White Lady Spider
The “dancing” white lady is only one of many uniquely adapted spider species found here in the Namib. Consider this a first installment…
Named after a famous rock painting in Namibia, Leucochestris arenicola is large (over five inches across) and inhabits long silk lined burrows. It is found only in the sand sea and the dry Kuiseb Riverbed, and its burrows tend to be located near the base of dune slopes. Their large holes are covered by an interwoven sheet of sand and silk, which make them very difficult to find. During the heat of the day the spiders rest deep below ground, but they become active at night. Positioning themselves upside down in their tunnels, they “listen” for vibrations with sensitive hairs lining their long legs. When a bumbling creature is heard above, the spider rushes to the surface and ambushes the prey. Common species taken by white ladies include palmato geckos, beetles, and even other white lady spiders (more on that soon!).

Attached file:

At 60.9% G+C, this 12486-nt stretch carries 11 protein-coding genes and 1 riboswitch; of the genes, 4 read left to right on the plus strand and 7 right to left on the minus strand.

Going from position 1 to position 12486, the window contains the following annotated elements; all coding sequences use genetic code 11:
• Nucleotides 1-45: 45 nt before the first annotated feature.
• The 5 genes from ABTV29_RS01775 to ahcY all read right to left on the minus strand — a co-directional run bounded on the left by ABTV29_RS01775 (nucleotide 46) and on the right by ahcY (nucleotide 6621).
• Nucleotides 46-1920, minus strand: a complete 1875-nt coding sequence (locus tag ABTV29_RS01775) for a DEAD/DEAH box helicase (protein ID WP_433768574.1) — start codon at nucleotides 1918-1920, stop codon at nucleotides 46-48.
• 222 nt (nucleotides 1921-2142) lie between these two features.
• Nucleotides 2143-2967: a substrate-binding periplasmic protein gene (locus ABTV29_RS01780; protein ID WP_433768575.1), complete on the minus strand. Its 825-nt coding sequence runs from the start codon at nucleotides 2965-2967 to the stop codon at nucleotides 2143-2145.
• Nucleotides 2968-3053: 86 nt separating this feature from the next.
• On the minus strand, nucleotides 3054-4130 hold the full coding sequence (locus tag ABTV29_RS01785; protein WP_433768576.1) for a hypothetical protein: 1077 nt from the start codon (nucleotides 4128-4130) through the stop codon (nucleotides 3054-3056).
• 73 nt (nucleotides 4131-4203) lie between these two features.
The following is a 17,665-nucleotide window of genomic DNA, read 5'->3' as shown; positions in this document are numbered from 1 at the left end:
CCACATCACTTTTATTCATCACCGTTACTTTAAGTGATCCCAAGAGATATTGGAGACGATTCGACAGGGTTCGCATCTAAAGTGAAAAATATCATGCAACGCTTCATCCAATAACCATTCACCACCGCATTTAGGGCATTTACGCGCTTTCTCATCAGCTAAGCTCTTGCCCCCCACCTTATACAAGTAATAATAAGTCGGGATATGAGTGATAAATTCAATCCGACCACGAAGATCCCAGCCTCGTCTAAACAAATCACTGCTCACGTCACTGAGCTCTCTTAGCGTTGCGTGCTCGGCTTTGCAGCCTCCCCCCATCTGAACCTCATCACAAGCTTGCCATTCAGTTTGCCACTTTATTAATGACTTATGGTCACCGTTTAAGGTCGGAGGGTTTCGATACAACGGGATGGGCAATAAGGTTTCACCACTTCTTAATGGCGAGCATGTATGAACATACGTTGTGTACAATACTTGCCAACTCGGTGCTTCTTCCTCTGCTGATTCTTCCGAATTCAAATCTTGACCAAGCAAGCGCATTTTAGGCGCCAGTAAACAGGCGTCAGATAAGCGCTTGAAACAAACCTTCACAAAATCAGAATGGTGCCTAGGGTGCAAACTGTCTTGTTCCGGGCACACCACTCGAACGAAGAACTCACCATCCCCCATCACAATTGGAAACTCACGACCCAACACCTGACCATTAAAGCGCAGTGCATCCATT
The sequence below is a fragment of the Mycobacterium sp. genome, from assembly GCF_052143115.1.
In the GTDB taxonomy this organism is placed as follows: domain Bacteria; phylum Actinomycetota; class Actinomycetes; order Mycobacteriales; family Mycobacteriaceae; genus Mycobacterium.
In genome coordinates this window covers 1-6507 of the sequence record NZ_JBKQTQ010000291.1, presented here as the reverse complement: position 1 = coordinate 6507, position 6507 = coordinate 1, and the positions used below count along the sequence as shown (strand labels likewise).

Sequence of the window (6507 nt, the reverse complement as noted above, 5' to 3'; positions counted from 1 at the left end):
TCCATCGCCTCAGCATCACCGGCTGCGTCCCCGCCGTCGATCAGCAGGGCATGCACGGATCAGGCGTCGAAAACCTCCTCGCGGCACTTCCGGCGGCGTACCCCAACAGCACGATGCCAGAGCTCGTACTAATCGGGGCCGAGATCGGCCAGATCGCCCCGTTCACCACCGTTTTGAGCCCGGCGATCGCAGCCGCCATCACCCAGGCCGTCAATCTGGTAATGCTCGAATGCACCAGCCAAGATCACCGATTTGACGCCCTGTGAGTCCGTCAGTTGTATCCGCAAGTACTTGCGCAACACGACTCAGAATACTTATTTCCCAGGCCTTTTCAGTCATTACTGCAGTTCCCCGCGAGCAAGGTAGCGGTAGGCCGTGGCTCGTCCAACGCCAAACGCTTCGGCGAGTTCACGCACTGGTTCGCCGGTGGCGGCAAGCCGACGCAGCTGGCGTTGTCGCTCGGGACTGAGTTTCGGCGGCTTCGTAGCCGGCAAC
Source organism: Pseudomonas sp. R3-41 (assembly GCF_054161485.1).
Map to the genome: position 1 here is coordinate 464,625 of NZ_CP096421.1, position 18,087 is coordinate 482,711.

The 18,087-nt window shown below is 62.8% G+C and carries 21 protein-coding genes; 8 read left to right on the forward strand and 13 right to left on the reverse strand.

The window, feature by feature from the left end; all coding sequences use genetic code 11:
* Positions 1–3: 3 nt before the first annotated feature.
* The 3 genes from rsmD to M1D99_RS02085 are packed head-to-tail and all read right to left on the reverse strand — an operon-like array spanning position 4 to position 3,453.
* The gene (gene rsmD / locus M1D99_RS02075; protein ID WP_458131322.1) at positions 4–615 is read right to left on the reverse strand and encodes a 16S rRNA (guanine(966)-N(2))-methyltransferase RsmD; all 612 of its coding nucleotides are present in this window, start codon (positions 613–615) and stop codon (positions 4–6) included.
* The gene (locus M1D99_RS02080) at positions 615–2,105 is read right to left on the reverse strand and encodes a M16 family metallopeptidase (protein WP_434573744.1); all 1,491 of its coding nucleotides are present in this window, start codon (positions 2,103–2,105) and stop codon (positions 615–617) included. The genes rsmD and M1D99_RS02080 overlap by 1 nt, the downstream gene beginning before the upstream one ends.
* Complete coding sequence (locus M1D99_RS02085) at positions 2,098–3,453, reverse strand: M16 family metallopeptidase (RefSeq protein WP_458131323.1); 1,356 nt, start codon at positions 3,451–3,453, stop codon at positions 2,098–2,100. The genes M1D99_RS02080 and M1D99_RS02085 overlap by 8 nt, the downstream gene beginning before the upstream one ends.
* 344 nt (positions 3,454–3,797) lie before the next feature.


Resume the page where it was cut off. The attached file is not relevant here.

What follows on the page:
Males traverse long distances from their burrows at night in search of mates. In order to advertise their presence, they tap rhythms on the surface of the ground with their legs. If a female is pleased with what she hears, she may exit her burrow and mate but unsatisfactory males can be eaten instead. I often see the tracks from this tapping behavior while walking in the dunes around Gobabeb, but few people have ever been able to see the behavior which causes it.
This past weekend I went camping and was lucky enough to find some of this amazing white lady courting first-hand. The photos capture a cannibalistic female (on top) I found eating an under-performing male (on the bottom). I also witnessed some tapping behavior, which is featured in the BBC clip below. The BBC clip covers some of the fascinating research being done by Dr. Thomas Nørgaard here at Gobabeb.